Monday, March 26, 2012

A broken camera is like PD

During the March Break, my much beloved camera was broken. (I won't go into details explaining how this happened.) It's an expensive camera and one that I've had for a long time (a Canon Power Shot S3, if you were wondering). I had planned on just running to the store and getting it repaired but the cost of getting it fixed wasn't worth it. I balked (okay, my husband balked) at spending the same amount of money on a similar make and model without investigating all the other options, so I turned to the husband of a good friend of mine who is a big photography fan. He was absolutely fantastic. He interviewed us about the type of pictures we take, the settings we used, the things we liked most about my old camera. I went to his house and he lent me two other cameras. They're a lot smaller than my old camera.

"Try them out for a while," he advised. "You are used to the weight and feel of your old one, so unless you take some pictures with these, you'll never be able to make a balanced decision".

I've taken his advice and snapped many photos. I thought I'd never get accustomed to such a puny little camera. I enjoyed the "handle" on my old one and my familiarity with the controls so that I could take a "sports" or "macro" shot. However, as I've toyed with the "loaners", I've begun to see the advantage of their compact size (which fits easily into my purse). I've discovered a grip that allows me to take photos without getting my fingers in the way. I think, when I finally make my camera purchase, I can fairly judge the different types of cameras and make a sound decision.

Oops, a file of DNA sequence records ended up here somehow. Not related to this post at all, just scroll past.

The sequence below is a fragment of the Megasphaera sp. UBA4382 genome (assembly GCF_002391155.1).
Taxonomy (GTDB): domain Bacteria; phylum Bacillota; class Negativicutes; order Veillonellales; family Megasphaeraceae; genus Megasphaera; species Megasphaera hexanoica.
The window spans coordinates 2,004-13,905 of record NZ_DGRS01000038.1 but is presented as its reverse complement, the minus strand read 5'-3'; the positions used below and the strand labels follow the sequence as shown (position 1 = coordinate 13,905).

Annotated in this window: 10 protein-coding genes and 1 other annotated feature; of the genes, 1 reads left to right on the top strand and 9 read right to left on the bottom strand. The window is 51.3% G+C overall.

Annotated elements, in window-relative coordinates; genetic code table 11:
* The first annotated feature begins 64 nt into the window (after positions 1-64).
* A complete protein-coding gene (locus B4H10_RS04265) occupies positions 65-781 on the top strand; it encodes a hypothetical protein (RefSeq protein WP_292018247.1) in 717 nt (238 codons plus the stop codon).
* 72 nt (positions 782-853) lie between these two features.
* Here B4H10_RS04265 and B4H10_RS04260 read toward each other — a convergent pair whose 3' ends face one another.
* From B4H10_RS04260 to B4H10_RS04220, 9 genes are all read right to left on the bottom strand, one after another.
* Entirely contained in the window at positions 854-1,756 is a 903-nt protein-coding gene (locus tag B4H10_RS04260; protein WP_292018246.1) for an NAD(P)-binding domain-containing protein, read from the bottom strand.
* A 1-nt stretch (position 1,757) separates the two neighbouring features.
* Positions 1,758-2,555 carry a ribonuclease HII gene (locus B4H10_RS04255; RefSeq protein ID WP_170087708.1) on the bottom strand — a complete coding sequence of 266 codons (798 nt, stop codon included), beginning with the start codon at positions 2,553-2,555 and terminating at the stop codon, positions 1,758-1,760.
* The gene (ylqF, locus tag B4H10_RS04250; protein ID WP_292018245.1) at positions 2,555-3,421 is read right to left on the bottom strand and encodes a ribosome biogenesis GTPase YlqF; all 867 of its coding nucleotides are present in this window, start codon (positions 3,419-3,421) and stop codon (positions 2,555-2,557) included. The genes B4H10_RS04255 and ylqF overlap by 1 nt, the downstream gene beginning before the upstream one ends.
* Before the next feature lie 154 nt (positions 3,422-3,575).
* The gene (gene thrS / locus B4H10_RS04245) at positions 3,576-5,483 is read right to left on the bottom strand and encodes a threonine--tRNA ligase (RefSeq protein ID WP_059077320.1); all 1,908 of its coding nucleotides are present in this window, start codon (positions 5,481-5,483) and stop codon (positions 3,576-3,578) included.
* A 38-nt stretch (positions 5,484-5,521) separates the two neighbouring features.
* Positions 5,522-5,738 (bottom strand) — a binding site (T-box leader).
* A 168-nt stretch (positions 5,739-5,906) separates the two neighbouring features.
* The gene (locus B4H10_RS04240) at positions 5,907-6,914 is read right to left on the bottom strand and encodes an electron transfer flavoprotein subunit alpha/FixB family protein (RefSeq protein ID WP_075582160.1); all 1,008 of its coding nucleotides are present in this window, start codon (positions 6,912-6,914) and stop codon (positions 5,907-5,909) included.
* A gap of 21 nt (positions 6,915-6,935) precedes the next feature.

I realized, as I made the final preparations for my presentation tomorrow with the Dufferin Peel Catholic District School Board, that my experience with my broken camera is a lot like professional development. How?
  • We can't and won't give up our old ways of doing things unless we think they are "broken".
  • We need wise mentors to help us sort things out and discover what we need from what's out there.
  • We require time to play with the new methods so we can decide for ourselves what path to choose.
  • We must see the benefits before accepting a change
I hope my workshop goes over well with the group. I haven't yet figured out how to upload the photos I've taken with the new cameras, so my blog will be image-less for a while. Hopefully I'll be a camera owner again soon.

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